Four arrested on suspicion of duping men into fighting for Russia. Four people have been detained by Indian police on suspicion of luring young men to fight for Russia against Ukraine. They were reportedly promised lucrative jobs or university places. So far, about 35 people have been lured into such situations, according to India’s Central Bureau of Investigation.

Mumbai Indians drop out of the Indian Premier League. The cricket club on Wednesday was the first to be knocked out of the 2024 tournament. At the time of the keystroke, Royal Challengers Bengaluru were facing Punjab Kings and had the upper hand. Virat Kohli and Rajat Patidar are at the wicket 95 for 2.

What happened in the markets?

The Indian stock market indexes, the Sensex and Nifty 50, are having a miserable week — both down about 2%. The benchmarks have nearly given up all their gains for the year, up by under 1% since January.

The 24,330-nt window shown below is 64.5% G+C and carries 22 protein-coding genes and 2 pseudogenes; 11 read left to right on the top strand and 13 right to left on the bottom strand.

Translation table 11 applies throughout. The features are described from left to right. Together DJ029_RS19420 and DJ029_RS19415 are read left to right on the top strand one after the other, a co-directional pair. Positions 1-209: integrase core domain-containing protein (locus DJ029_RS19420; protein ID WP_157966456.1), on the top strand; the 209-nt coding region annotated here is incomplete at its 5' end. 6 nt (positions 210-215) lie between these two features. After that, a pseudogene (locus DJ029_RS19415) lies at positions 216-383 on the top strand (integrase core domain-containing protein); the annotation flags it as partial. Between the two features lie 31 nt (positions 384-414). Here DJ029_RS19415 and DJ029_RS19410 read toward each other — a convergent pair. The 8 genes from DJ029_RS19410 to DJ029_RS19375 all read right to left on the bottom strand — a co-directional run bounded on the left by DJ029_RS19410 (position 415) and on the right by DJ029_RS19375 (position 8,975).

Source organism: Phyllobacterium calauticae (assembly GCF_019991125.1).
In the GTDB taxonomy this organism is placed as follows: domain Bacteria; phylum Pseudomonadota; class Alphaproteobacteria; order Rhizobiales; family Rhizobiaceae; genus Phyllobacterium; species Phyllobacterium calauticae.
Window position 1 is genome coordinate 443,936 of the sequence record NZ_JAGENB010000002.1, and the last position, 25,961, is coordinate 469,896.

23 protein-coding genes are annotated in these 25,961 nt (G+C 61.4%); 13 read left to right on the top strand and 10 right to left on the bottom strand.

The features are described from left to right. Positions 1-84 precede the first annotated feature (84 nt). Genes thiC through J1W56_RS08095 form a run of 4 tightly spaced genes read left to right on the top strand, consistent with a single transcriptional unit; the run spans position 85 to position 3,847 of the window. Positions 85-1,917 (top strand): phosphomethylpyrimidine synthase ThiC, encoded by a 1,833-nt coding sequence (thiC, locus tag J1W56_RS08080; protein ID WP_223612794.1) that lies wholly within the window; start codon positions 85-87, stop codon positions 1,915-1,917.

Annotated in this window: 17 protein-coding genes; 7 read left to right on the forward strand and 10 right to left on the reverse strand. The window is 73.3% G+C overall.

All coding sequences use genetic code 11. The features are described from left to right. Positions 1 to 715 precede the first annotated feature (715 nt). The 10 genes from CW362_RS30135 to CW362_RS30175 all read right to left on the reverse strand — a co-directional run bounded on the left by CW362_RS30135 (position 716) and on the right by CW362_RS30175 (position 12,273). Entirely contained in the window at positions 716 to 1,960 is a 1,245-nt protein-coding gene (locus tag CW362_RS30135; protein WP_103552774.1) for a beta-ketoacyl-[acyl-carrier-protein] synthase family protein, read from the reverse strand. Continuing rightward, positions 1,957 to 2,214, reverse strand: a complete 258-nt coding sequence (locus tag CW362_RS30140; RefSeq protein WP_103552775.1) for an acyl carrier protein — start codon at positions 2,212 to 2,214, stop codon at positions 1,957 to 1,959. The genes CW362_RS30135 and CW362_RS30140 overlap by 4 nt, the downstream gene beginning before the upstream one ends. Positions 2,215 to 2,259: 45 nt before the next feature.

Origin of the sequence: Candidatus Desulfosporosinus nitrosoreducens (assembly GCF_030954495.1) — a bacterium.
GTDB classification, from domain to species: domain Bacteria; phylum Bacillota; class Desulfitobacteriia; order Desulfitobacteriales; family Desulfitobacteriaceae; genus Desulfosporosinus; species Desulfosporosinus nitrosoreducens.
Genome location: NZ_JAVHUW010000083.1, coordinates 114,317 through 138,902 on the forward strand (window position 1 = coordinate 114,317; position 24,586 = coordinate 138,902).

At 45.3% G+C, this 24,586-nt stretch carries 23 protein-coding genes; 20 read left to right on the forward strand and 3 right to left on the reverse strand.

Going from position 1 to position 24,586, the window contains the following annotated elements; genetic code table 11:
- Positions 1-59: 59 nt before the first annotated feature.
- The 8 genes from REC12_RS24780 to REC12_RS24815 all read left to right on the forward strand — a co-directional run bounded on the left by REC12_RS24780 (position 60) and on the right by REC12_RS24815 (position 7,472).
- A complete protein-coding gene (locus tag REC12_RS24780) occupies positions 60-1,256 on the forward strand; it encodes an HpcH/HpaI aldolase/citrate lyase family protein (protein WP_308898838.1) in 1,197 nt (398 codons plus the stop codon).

The 10-year Indian government bond yield crawled lower in the last week to 7.13%. The Indian rupee dipped and then trimmed its losses against the U.S. dollar.

On CNBC TV this week, we had Praveer Sinha, the CEO of Tata Power, who discussed what the company is doing to boost its renewable energy capacity. He predicted “huge growth” in the country’s power demand over the next decade.

We also had more on Qualcomm, with Savi Soin, the president of the firm’s India unit, discussing opportunities in the Indian market.

And keeping with the tech theme, Ahmed Mazhari, the president at Microsoft Asia, spoke of the company’s investments in Asia. He said India had a “great number of graduates” but questioned how many of them have the “skills and the proficiencies of today.”

What’s happening next week?

The elections will continue next week with voting staggered until June 1 and counting starting a few days afterward.

Next week, we’ll have a listing for Aadhar Housing Finance, with shares available on the secondary market of the NSE and BSE on Wednesday.

TBO Tek, a travel distribution platform, will also list on Wednesday after the subscription period closes Friday.